Reconnecting with an Old Flame
Alma Gill | 11/13/2013, 11:02 a.m.
I’m a 60-year-old man, married to the same woman for 33 years. I recently reconnected with my high school girlfriend on Facebook. It now turns out that she will soon be visiting in my area, and we are planning to meet at a restaurant we used to go to when we were teenagers. It will be in a public place, and the owners know my wife (who won’t be there). This is not a real “date,” but it’s more than a business lunch or meal with casual friends. My ex-girlfriend is not married, and I’m not likely to leave my wife. My long-term objective is friendship. Obviously, this reunion calls for more than a hearty handshake, but how much more? A hug seems inevitable. But what kind of kiss? A Hollywood-style air kiss? A peck on the cheek? A quick kiss on the lips? Or something longer? I assume we’ll figure it out, but how do I start?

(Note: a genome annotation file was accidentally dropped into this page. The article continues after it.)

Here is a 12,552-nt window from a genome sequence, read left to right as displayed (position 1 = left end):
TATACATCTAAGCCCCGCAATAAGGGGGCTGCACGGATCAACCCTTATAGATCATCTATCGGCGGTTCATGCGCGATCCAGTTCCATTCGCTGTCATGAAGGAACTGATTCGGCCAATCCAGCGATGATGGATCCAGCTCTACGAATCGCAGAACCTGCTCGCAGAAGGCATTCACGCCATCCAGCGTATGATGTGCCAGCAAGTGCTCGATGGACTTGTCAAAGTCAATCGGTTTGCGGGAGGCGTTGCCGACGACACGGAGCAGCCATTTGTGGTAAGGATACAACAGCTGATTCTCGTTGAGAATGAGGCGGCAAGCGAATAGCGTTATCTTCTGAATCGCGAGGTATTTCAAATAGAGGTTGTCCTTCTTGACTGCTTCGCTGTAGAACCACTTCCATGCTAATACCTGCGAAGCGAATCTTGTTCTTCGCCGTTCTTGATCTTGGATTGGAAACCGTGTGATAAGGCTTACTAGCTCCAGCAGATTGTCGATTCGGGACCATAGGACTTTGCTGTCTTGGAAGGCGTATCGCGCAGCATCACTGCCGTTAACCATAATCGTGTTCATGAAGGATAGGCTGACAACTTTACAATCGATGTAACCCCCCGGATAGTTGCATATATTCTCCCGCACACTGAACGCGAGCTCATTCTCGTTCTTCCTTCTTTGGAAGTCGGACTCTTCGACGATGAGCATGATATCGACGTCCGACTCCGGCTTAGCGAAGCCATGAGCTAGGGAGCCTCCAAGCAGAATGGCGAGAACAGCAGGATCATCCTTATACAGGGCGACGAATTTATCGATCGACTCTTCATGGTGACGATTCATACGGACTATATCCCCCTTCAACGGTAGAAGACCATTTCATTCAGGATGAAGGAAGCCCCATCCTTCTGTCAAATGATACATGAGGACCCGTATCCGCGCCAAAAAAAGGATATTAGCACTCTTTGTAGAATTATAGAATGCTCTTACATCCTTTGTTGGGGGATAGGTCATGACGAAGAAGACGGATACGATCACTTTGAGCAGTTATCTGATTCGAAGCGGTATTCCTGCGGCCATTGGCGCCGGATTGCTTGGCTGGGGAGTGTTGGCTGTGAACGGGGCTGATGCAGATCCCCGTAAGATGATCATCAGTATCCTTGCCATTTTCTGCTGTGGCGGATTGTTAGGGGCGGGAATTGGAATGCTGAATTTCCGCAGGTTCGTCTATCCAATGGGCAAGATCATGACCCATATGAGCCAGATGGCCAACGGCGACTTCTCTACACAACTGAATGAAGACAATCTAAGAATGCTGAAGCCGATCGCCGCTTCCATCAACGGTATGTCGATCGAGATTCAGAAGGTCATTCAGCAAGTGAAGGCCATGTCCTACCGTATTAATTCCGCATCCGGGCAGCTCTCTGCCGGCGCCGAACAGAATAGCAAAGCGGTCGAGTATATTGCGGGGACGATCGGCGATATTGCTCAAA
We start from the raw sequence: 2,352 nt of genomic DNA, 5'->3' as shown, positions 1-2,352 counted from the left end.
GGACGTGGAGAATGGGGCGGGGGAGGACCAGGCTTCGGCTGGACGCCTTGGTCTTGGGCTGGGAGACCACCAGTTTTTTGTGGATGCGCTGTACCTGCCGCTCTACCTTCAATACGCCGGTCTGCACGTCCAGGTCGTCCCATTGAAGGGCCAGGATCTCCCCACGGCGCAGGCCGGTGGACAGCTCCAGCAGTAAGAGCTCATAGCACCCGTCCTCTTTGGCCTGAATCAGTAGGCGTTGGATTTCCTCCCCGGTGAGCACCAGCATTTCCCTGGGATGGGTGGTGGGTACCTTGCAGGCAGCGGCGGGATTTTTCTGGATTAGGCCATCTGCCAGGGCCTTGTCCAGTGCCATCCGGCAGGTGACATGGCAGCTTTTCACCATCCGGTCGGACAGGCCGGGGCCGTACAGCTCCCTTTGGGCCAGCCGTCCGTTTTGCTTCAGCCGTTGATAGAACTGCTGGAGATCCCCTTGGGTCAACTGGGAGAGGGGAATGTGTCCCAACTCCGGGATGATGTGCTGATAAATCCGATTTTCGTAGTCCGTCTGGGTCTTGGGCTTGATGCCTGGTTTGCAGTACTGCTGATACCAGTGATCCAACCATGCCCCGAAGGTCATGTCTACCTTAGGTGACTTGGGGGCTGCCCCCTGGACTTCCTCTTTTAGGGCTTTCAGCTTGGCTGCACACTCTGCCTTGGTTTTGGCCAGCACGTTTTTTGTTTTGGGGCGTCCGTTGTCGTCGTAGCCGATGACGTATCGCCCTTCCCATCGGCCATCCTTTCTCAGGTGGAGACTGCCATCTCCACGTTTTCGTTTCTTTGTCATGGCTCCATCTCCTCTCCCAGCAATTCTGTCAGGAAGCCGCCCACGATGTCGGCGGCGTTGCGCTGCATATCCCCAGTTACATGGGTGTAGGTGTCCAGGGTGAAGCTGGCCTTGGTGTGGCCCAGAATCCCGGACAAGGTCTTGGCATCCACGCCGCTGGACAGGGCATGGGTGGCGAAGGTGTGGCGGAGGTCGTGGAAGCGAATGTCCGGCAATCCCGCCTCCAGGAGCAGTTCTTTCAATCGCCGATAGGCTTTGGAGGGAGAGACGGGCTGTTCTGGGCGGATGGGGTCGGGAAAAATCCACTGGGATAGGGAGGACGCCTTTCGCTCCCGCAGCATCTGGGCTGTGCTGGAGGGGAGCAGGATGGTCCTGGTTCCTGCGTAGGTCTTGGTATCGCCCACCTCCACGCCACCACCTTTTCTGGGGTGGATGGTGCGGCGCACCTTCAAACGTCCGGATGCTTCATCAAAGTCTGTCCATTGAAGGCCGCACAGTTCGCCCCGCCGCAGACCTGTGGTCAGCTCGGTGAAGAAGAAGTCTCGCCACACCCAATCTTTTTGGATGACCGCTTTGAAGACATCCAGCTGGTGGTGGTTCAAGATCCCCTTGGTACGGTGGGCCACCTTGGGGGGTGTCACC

Signed, can’t wait
Dear can’t wait,
Ok, I just slapped you upside the back of your head. Did you feel it? What’s up with you? Are you having a mid-life crisis? Why are you plotting to jump headfirst into the lake of natural-born fools?
You’ve been married for more than 30 years. What an amazing blessing. You’ve both worked hard to maintain and establish this life-long commitment. Now you want to destroy it?
Although you didn’t say how the conversation went with your wife, I assume you told her about this reconnect and upcoming lunch, since you’re planning to meet your old girlfriend at a local restaurant where the owners know your wife. Trust me, you’ve hurt your wife’s feelings. And if you didn’t tell her, when she finds out her feelings will be hurt.
This reconnect is wrong on so many levels, and worse, it’s disrespectful to your mate. You are not available to meet your old girlfriend for lunch, breakfast, brunch or dinner. You have nothing to offer her that doesn’t also involve your wife, so don’t try.
Forget the kiss. I hope you will rethink this MLC. Stop emailing this woman and cancel the lunch. The love and magic you’ve shared with your wife is far more amazing than what’s over the fence – or what would be sitting across from you at that lunch table.
Alma Gill’s newsroom experience spans over 25 years, including various roles at USA Today, Newsday and the Washington Post. Email questions to: firstname.lastname@example.org.